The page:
And now my dilemma is do I wait this out for another few weeks, be more diligent about exercise (which I have slacked off on the last two weeks because I've been busy with the baby and work), focus on healthier eating, increase my omegas and maybe go to a support group -- or do I call my psychiatrist and either increase my Lamictal or start an antidepressant.

Ordinarily I would do both. However, I am worried that by getting on something else I will need to stop breastfeeding. And that makes me feel horrible. I really, really wanted to breastfeed for at least a full year since I know that is what is best for my baby. But then again, mommy crying clearly isn't best for baby either.

So I guess I know what I really need to do ... pick up the phone and call the doctor and maybe we will find something that still feels safe for me to continue breastfeeding. I am already having guilty feelings that I'm going to be a bad mom if I have to prematurely wean my daughter ...

The funny thing is until I read the babycenter email I just thought I was a little down due to some stress in my life.

I was so proud of myself for maintaining everything so well ... I have been on a low dose of medicine for so long (I was without all medicine for 3 months and for the last 14 months have been on less than half of my former dose of Lamictal) and only on one medication (no klonpin, ambien, sonata, antidepressants -- nothing) and it felt great to know that I was just healthy. Almost feels like a letdown that I now am feeling like this.

I also wonder if turning 30 has contributed to this ...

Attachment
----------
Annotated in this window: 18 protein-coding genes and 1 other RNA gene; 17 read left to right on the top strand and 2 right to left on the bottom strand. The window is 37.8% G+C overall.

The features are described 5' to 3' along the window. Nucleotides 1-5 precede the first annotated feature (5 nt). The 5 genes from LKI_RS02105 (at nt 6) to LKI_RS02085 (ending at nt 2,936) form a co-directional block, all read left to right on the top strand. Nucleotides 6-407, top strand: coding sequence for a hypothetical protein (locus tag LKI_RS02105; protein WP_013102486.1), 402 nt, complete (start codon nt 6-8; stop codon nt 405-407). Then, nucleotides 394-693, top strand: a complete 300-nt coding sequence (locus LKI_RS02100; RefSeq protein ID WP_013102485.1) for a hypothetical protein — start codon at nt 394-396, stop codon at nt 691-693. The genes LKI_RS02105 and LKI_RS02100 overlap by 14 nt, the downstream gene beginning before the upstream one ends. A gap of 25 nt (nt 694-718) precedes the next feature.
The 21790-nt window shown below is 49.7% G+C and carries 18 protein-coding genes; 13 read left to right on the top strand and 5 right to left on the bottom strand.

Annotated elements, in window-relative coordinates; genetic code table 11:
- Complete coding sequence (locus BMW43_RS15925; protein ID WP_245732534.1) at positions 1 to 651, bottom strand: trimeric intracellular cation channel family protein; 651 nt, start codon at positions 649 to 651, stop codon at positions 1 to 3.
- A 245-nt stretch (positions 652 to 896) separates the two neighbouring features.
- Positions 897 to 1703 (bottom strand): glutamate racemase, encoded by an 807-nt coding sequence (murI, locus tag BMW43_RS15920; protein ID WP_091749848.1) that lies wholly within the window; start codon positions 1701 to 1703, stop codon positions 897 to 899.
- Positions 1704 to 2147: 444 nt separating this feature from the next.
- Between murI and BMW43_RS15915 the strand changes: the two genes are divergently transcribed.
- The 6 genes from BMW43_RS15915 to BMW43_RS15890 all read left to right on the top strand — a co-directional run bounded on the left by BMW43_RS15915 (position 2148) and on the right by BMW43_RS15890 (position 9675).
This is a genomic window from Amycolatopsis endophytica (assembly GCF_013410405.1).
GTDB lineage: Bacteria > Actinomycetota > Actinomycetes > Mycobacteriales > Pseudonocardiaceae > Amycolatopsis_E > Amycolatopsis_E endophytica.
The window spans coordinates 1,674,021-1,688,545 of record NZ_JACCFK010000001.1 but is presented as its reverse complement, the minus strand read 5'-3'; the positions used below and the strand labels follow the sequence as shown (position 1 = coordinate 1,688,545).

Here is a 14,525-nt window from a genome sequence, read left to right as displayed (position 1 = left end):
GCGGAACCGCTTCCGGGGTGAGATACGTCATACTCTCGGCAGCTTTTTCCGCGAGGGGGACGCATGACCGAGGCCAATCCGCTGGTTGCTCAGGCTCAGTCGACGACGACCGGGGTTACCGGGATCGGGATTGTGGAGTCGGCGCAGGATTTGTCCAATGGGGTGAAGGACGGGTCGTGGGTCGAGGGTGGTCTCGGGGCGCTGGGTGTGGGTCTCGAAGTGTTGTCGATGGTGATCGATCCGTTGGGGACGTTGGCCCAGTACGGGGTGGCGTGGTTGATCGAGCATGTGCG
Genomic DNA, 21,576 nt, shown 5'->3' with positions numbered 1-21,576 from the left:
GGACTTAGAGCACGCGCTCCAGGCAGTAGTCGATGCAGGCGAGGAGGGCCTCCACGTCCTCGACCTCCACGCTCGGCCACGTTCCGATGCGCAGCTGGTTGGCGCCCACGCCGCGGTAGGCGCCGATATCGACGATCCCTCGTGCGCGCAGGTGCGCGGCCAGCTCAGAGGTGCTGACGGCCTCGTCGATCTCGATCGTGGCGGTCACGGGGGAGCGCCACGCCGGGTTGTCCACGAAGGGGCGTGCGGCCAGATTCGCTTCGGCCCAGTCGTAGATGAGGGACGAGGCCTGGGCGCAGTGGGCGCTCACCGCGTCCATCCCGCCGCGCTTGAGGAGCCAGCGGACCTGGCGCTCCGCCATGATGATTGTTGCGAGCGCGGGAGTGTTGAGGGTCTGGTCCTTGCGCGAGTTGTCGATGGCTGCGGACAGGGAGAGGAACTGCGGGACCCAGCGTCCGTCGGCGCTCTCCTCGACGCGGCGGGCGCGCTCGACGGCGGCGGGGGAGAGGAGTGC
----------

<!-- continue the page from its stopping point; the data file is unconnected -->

Tuesday, August 5, 2008

How Motherhood Has Changed My Outlook

One of the unexpected things of my pregnancy and now motherhood is how it changed my outlook on life and having bipolar disorder. For years (many, many years), I didn't really have acceptance that I was really bipolar. You would think having a mania induced psychosis that landed me involuntarily in a psych ward with hallucinations would have cemented in my mind that I was bipolar. But still somewhere way down deep I wished or hoped that maybe my diagnosis was wrong. And that one day they'd say that really I had something that is "curable."

Deep down I have struggled for the last 15 years with taking antidepressants, tranquilizers, mood stabilizers and anti-psychotics. I secretly worried that by taking the medicines I was changing who I am. I always wondered "where does the line between personality and illness begin or end?" Sometimes when I was depressed I would think that maybe the person that I am is a negative person who was just meant to be suicidal. When I was up ... I thought hey maybe my personality is just meant to be energetic and happy. That's who Rachael is.

Over the last few years I stopped obsessing over whether I was meant to take medicine or not. And started to realize that I may have to take them for the rest of my life. But still I had the lingering thoughts -- what if ... what if it was because of the antidepressants that I became so severely manic in the first place. Maybe the course of my illness isn't really Bipolar 1 -- maybe it is something less. Somewhere in the last year I realized it doesn't matter anymore.

My therapist used to tell me that true acceptance would mean that I wouldn't feel any internal struggle about taking medicine and that I would stop "wishing" for things to be different. That I would accept that this is what is ... I am bipolar and I have to take medication to keep my illness in check. And suddenly now that's OK.

Somewhere during my pregnancy I realized that things could be a lot worse. I'm fortunate that if I eat well, exercise, maintain positive sleep habits and take my medicine I'm fine - I have no symptoms, no bad effects of my illness if I maintain myself. And honestly I could have a lot of diseases that are far worse ...

I also now realize even more how important it is for me to maintain my health because now someone else depends on me being well. As much as possible I don't want my daughter to ever think that she's been given the short stick with a "crazy" mother. I sure when she is a teenager she will think her mother is crazy - but hopefully it won't actually be because of my illness - just one of those things that happens between mothers and daughters during adolescence.